The war in eastern Ukraine started by Putin in 2014 under the pretence of protecting the Russian-speaking population in the Donetsk and Luhansk regions has reached a stalemate, largely resulting in a situation that is best described as a “war of attrition.”
United States stands with the people of Ukraine providing assistance in this difficult time. In particular, the FY 2021 National Defense Authorization Act (NDAA) includes $250 million in security assistance for Ukraine, of which $125 million is designated specifically for lethal assistance, an increase of $75 million from FY20. Additionally, the bill includes a clause requiring the DoD to develop a strategy for increasing the capacity of the Ukrainian military forces and a clause on NATO’s Enhanced Opportunity Partner program, a crucial step toward Ukraine achieving full NATO membership. According to co-founder and co-chair of the Senate Ukraine Caucus Senator Portman, “this bill … sends a clear message that America stands with the Ukrainian people in their struggle to secure a democratic, prosperous, and independent future in the face of Russian aggression…The United States Congress will continue to make sure the Ukrainian military has the capabilities it needs to defend its sovereign territory—on the land, sea, and air.”
(read his full press release here: https://www.portman.senate.gov/newsroom/press-releases/portman-senate-passed-fy-2021-ndaa-includes-key-improvements-americas)
However, other needs remain to be addressed, in particular on physical and psychological rehabilitation of war veterans. As the fighting with Russia goes on in the Eastern front of Ukraine, the rest of the country suffers from deteriorating economy affected by COVID pandemic, deterring foreign direct investment, unemployment, and corruption. Ukraine’s own resources for assistance to combatants upon their return are extremely limited. For example, while the French foreign legion spends about 1,000 euros per person on post-traumatic syndrome disorder (PTSD) treatment, Ukrainian budget cannot afford covering more than $50 per one person.
The Ministry of Veterans Affairs and civil society volunteers try to find other sources to address the need yet hit another wall. While over 60,000 veterans have received psychological rehabilitation, according to Justice Report, the mental health assistance in Ukraine remains ineffective, being rooted in Soviet-era mentality. Currently, the psychological assistance to veterans largely entails prescription drugs. Other treatment methods remain ignored, since the rehabilitation system has not changed since 1991. The government of Ukraine works on developing a new program to adopt in 2022, however the efforts for its introduction lack unity. Presently, the Health Ministry, the Ministry of Social Policy, and the Ministry of Veterans all are assisting veterans with mental health issues. The divergence of interests between these three governmental bodies and the lack of clear communication algorithm between them threatens to delay the new state program for veteran rehabilitation.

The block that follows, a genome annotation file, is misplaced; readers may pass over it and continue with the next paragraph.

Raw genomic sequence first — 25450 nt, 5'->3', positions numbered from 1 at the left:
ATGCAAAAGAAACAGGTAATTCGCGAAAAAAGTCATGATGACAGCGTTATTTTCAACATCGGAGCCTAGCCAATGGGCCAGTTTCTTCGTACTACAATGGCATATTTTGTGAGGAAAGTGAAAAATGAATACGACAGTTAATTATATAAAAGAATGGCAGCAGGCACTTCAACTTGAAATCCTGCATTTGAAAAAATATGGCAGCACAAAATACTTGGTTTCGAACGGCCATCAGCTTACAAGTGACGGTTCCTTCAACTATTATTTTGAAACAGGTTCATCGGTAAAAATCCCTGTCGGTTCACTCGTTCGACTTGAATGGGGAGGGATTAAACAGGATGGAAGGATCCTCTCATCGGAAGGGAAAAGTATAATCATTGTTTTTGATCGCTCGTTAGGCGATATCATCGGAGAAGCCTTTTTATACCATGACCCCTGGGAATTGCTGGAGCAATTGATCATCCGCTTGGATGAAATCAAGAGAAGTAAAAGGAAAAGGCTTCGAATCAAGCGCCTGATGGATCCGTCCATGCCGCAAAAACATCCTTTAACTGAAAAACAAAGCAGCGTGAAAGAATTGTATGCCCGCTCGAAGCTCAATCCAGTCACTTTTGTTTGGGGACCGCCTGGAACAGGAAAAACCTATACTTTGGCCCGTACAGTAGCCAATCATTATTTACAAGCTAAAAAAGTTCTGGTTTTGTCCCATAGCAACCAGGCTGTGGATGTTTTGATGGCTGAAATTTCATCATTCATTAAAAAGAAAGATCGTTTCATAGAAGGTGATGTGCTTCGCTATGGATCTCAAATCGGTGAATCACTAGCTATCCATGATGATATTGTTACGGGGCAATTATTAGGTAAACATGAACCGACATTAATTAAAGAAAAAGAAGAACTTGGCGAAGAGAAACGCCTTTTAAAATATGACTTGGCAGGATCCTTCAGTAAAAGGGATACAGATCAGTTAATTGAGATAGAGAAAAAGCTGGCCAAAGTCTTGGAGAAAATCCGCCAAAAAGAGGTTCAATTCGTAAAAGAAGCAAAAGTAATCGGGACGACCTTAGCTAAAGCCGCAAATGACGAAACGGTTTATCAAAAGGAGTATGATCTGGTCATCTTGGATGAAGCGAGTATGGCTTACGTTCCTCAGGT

The Post-Traumatic Stress Disorder (PTSD) is especially prevalent among the combatant veterans. Its adverse symptoms- including anxiety, hypervigilance, nightmares, insomnia, anger, and violent outbursts - are often compounded by feelings of shame, survivor’s guilt, and feelings of negative self-worth. It can also result in emotional withdrawal and isolation, particularly when the veteran feels that close others cannot relate to his or her feelings.
These symptoms extend beyond individual’s emotional struggles. PTSD results in a variety of problems associated with reintegration – maintaining in family life or at job – that may stem from a related adjustment disorder. According to the American Psychological Association (APA), the “symptoms cause significant distress or problems functioning in important areas of someone’s life, for example, at work, school or in social interactions.
To address the problem, the Ukrainian Ministry of Veterans Affairs spoke with US Chargé d'Affaires in Ukraine, a. i. Kristina A. Kvien, USAID’s Mission Director in Ukraine James Hope and representatives of the US Embassy in Ukraine about additional cooperation on veteran-related projects with a specific focus on psychological assistance. Specifically, the Ministry of Veterans Affairs encouraged drifting away from Soviet-era stigma surrounding PTSD and strengthening veteran social protection in the country for their full reintegration back into peaceful life.
The conversation also extended to talking about increasing the effectiveness of the Common Elements Treatment Approach (CETA) psychological program in Ukraine. Currently, the program has projects in five regions: Donetsk, Luhansk, Kharkiv, Dnipropetrovsk, and Zaporizhzhya. It aims to provide psychological support to veterans on a community level. Just last year, the program held forty online seminars which were attended by 180 veterans and their families from all across Ukraine. The program is supported by the Ministry of Education and Science of Ukraine, Ministry of Social Policy of Ukraine, World Health Organization, UNICEF, the John Hopkins University, and International Medical Corps. CETA’s efforts stem from a general sentiment that Ukraine needs to move away from the Soviet model focusing solely on veteran social protection.
The US assistance in projects on veterans is particularly valued in Ukraine and the world. US-based organizations and universities have developed approaches of PTSD treatment that have been proven efficient in military conflicts such as those in Iran, Afghanistan, and Burma. Therefore, Ukrainian and U.S. cooperation is crucial.